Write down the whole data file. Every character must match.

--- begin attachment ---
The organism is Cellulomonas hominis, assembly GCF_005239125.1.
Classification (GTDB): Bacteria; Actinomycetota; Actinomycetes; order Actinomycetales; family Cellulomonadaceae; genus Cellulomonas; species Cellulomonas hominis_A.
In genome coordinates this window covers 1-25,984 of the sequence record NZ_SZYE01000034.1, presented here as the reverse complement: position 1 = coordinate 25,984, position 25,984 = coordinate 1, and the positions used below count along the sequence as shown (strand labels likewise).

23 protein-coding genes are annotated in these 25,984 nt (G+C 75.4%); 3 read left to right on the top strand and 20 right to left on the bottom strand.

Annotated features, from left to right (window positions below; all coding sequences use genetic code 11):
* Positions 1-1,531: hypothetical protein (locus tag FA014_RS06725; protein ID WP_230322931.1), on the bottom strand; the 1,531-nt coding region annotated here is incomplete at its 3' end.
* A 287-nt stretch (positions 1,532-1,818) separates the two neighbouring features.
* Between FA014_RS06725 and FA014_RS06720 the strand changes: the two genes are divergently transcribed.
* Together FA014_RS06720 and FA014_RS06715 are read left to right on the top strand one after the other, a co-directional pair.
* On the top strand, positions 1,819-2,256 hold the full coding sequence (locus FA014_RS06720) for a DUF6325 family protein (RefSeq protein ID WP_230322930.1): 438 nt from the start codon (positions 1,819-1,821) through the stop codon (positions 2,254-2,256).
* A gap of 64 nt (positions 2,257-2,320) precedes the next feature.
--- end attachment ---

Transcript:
The organism is Cellulomonas hominis, assembly GCF_005239125.1.
Classification (GTDB): Bacteria; Actinomycetota; Actinomycetes; order Actinomycetales; family Cellulomonadaceae; genus Cellulomonas; species Cellulomonas hominis_A.
In genome coordinates this window covers 1-25,984 of the sequence record NZ_SZYE01000034.1, presented here as the reverse complement: position 1 = coordinate 25,984, position 25,984 = coordinate 1, and the positions used below count along the sequence as shown (strand labels likewise).

23 protein-coding genes are annotated in these 25,984 nt (G+C 75.4%); 3 read left to right on the top strand and 20 right to left on the bottom strand.

Annotated features, from left to right (window positions below; all coding sequences use genetic code 11):
* Positions 1-1,531: hypothetical protein (locus tag FA014_RS06725; protein ID WP_230322931.1), on the bottom strand; the 1,531-nt coding region annotated here is incomplete at its 3' end.
* A 287-nt stretch (positions 1,532-1,818) separates the two neighbouring features.
* Between FA014_RS06725 and FA014_RS06720 the strand changes: the two genes are divergently transcribed.
* Together FA014_RS06720 and FA014_RS06715 are read left to right on the top strand one after the other, a co-directional pair.
* On the top strand, positions 1,819-2,256 hold the full coding sequence (locus FA014_RS06720) for a DUF6325 family protein (RefSeq protein ID WP_230322930.1): 438 nt from the start codon (positions 1,819-1,821) through the stop codon (positions 2,254-2,256).
* A gap of 64 nt (positions 2,257-2,320) precedes the next feature.